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Nigeria’s grid collapses weeks after tariffs raised for wealthier consumers

NIGERIA’S creaking grid collapsed for the fifth time this year in the early hours, highlighting the country’s inability to provide reliable power less than two weeks after raising tariffs for wealthier consumers by 230%.

A fire erupted at a power generating station in the south just before 3 a.m. (0200 GMT), the state-owned power transmission company said, plunging large parts of the country into darkness.

The system was restored by the early afternoon, the Transmission Company of Nigeria (TCN) said. It gave no detail on how many people were affected, but there were angry comments across social media.

“The way you guys make this seem like it’s just a little thing is outstanding. This is a disgrace … this is not how a nation works,” one person wrote on X.

Nigeria’s electricity regulator on April 3 approved an increase in tariffs for the 15% of consumers who use the most power, as the government tries to reduce the $2.6 billion worth of subsidies for the sector.

The head of the Nigerian electricity regulator, Musiliu Oseni, had defended the tariff increase saying it would mean an end to grid collapses and bring investment into the sector.

“A fire erupted at the Afam V 330kV bus bar coupler, leading to the tripping of units at Afam III and Afam VI. This resulted in a sudden generation loss of 25MW and 305MW respectively, destabilizing the grid,” TCN said in the statement.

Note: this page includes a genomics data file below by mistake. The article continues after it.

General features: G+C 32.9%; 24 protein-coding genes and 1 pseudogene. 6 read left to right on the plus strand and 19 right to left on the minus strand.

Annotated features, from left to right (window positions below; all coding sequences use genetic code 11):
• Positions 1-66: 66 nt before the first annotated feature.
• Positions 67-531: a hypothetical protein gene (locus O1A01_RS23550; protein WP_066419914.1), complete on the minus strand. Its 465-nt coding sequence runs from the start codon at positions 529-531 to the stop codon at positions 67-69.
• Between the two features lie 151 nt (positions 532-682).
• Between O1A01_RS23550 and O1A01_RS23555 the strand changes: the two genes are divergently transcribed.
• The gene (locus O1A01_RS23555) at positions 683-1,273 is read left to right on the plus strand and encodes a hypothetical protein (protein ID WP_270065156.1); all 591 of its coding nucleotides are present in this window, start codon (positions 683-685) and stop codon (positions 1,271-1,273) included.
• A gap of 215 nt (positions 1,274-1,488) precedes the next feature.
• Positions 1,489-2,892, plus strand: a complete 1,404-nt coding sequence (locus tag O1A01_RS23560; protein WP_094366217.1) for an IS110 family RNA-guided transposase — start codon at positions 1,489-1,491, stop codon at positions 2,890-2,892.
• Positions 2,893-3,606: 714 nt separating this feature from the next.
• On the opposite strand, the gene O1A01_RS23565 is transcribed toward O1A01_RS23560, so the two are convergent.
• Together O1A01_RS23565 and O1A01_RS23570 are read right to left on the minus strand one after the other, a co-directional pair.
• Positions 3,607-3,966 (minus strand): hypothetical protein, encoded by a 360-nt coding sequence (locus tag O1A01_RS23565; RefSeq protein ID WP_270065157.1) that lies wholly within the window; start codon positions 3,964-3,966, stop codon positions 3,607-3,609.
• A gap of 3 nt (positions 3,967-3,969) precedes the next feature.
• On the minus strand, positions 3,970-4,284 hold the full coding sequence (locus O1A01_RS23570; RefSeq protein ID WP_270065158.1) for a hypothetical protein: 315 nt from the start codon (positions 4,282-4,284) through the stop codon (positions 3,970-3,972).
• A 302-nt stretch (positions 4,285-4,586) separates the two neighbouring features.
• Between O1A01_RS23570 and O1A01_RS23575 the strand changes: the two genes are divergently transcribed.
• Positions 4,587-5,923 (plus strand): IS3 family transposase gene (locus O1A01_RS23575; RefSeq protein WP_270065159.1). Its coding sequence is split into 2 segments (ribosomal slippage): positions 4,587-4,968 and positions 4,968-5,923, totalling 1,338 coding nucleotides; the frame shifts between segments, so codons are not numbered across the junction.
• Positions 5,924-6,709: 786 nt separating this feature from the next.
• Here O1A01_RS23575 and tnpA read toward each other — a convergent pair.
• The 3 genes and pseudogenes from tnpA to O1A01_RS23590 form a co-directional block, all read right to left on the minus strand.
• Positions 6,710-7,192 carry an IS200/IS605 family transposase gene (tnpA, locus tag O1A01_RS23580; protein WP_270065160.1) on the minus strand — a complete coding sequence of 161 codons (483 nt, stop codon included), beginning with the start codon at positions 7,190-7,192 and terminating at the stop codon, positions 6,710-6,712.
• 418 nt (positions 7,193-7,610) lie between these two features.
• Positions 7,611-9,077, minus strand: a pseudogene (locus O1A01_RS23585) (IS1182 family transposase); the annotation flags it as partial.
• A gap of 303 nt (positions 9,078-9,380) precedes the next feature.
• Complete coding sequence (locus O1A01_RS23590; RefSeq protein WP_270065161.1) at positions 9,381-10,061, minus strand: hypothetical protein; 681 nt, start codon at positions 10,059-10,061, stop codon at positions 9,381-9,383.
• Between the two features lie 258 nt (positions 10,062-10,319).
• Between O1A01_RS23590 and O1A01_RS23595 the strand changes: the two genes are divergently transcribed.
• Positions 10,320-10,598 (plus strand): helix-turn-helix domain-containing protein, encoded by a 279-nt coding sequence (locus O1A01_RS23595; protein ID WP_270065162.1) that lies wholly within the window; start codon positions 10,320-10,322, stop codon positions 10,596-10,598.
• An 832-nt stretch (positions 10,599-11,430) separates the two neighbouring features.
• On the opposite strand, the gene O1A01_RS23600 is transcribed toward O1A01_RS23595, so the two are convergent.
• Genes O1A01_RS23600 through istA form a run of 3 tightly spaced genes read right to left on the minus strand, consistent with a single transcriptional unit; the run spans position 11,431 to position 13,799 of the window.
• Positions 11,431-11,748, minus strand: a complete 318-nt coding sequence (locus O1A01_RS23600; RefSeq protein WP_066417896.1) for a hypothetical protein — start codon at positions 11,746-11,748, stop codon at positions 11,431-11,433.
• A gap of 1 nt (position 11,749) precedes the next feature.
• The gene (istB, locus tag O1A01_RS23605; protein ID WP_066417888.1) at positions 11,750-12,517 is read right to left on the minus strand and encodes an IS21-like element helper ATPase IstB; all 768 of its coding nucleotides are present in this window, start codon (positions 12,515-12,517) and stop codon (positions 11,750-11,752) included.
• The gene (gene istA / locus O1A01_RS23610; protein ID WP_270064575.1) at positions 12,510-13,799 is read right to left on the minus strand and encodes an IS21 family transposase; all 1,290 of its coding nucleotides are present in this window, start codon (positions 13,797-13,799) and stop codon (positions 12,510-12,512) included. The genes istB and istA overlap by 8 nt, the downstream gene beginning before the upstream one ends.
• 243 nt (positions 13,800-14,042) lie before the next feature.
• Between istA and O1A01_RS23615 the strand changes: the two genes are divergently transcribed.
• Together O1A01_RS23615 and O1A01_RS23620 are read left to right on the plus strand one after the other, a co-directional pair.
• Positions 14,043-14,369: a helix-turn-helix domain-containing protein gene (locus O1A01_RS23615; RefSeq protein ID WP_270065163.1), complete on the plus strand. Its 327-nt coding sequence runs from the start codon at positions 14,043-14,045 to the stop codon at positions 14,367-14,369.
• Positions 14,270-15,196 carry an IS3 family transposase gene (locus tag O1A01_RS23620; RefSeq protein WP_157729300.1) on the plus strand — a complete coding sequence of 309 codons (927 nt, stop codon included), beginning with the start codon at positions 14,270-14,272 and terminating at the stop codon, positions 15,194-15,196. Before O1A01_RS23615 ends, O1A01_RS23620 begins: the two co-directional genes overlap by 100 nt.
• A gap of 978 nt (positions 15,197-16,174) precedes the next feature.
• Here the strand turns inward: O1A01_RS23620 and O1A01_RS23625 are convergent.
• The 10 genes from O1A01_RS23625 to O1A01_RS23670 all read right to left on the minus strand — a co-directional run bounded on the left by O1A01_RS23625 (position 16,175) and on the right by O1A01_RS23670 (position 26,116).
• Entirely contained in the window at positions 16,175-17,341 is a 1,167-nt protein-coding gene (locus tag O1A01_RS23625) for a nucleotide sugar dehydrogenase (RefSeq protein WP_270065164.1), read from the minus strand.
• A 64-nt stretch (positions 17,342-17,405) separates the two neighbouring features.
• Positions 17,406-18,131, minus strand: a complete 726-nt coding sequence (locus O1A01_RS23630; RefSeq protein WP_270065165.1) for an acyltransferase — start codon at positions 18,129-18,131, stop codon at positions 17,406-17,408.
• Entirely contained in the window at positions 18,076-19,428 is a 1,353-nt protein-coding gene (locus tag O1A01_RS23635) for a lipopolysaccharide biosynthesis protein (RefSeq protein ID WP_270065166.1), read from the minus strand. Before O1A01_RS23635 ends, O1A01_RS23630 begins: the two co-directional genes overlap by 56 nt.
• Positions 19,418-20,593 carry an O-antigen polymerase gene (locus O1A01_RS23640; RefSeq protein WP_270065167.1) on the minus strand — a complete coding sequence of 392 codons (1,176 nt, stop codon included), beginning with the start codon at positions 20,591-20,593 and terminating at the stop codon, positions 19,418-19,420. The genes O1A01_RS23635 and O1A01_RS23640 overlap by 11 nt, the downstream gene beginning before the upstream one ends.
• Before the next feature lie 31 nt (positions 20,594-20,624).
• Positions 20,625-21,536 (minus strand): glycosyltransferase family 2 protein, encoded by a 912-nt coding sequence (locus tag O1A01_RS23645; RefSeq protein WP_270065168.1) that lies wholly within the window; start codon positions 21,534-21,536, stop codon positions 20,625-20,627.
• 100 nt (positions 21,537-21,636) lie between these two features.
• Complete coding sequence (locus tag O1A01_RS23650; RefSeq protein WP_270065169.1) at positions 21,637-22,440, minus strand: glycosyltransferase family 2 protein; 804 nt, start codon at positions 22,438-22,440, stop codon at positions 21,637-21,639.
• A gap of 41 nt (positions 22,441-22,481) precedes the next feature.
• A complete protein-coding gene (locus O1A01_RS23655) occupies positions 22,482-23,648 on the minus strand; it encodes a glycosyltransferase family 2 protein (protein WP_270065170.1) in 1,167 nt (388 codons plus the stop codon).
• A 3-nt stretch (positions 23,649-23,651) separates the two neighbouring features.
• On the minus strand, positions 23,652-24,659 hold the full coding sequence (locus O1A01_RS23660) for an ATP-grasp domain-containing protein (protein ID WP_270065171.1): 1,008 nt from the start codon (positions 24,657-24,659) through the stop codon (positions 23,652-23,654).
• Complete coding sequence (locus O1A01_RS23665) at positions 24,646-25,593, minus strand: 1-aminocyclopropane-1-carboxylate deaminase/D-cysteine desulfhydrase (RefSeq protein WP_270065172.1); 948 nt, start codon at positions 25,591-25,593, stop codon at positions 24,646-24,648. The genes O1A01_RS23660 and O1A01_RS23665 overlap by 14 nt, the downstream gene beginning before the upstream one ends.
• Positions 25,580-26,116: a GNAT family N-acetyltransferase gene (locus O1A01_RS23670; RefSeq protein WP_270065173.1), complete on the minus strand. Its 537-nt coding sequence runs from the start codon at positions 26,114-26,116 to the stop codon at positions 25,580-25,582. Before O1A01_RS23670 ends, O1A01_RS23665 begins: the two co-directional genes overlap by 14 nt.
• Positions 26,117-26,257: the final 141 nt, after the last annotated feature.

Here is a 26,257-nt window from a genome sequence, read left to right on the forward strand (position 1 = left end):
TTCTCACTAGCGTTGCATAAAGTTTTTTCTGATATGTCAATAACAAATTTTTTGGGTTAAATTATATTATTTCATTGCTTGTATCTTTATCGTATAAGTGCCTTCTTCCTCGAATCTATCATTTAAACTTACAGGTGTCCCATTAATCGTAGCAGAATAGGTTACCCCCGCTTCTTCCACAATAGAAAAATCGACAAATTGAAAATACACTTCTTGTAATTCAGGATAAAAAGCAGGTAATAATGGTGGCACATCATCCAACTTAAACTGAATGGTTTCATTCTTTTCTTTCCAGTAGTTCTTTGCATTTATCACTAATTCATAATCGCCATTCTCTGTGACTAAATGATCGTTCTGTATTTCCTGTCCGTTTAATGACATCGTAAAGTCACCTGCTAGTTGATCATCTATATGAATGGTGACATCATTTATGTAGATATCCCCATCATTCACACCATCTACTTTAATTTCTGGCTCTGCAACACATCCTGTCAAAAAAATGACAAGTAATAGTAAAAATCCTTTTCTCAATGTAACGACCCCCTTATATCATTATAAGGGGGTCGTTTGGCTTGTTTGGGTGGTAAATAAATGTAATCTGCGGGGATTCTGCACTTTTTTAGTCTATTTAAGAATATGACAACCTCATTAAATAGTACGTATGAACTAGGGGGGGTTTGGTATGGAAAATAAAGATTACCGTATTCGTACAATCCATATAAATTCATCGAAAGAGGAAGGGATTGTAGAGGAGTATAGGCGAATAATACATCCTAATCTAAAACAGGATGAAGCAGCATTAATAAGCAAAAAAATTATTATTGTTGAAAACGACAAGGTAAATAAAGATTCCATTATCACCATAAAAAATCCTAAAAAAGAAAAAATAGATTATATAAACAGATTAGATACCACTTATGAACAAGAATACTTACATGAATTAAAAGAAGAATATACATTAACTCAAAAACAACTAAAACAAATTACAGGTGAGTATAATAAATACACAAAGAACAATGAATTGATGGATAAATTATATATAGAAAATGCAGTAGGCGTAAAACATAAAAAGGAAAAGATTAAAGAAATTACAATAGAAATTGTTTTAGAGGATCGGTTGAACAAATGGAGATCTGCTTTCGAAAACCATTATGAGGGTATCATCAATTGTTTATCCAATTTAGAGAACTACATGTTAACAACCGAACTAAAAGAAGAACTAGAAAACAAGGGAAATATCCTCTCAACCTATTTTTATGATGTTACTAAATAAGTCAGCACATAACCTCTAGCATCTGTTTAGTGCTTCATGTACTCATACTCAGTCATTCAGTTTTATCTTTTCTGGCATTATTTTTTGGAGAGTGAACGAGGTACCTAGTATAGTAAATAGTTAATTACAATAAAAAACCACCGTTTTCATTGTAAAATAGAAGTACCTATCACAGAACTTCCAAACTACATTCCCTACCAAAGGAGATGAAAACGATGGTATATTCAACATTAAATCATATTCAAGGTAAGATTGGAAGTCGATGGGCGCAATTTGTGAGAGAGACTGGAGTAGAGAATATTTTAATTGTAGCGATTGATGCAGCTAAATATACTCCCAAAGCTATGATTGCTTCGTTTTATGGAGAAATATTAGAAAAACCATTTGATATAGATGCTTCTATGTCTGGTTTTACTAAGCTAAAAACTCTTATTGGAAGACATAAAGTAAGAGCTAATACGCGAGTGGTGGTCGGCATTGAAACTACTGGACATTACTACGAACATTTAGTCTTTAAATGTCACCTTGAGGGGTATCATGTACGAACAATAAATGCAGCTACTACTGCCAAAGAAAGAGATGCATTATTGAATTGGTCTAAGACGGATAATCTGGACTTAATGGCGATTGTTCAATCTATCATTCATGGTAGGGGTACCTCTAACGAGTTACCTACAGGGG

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National supply data showed the supply of power via the grid fell to around 50MW early on Monday from 4,020MW the previous day.

By the late afternoon, checks showed that power distribution companies had 2,450MW available to distribute and some areas were only seeing a gradual restoration of power.

Nigeria, Africa’s most populous nation, faces perennial power shortages that have contributed to years of weak economic growth.

Its electricity sector faces a myriad of problems, including a failing grid, gas shortages, high debt and vandalism. The country has 12,500 megawatts of installed capacity, but produces only about a quarter of that, leaving many Nigerians reliant on expensive diesel-powered generators.

By The African Mirror

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